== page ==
The construction of the Brouwers Lock in 1978 reconnected Lake Grevelingen with the North Sea. This turned Lake Grevelingen into a saltwater lake.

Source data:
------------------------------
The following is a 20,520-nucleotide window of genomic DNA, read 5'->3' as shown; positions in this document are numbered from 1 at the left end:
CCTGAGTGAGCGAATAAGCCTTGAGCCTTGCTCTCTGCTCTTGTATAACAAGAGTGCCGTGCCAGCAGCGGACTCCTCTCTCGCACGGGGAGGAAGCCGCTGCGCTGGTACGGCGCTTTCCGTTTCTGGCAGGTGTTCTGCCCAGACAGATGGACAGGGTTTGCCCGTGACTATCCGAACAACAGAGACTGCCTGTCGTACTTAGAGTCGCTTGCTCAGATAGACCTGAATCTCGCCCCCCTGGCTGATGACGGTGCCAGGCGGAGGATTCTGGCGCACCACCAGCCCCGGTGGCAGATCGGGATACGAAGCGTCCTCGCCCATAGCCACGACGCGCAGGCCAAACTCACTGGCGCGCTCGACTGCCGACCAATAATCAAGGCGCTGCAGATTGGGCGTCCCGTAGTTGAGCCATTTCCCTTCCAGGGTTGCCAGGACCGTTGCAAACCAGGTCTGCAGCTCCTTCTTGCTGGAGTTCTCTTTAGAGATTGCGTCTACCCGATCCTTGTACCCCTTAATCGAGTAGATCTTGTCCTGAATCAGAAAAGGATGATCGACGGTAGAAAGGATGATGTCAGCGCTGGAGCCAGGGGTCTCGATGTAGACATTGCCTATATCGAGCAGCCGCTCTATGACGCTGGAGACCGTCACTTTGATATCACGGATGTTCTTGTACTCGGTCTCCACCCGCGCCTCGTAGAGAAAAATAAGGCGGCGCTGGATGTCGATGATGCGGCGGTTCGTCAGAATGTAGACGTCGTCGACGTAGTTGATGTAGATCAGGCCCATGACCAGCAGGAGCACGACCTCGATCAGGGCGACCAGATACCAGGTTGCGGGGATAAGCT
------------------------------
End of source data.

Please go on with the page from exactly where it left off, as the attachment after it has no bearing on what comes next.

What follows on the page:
The water regained some of its former salinity, and many sea animals gradually returned. As a result, the underwater life forms in the lake are currently flourishing. Between the water plants and the stones hide schools of small fish, like the black goby that is a favourite food of many fish-eating birds. The lake has a wide variety of sea anemones and shellfish, such as the slipper limpet, schools of haring, butterfish and eels. After research into the effects of the saltwater environment, it was decided in 1986 that Lake Grevelingen would permanently remain a saltwater lake. In cooperation with the Department of Public Works, a new water management plan was drawn up in 1999. The lock in the Brouwers Dam is now open year round, except for 30 days between September and December. This allows the lake water to be refreshed more effectively and enables the fish to pass between the lake and the sea as much as possible. Nowadays, Lake Grevelingen is one of the cleanest and clearest saltwater lakes in Southwest Europe.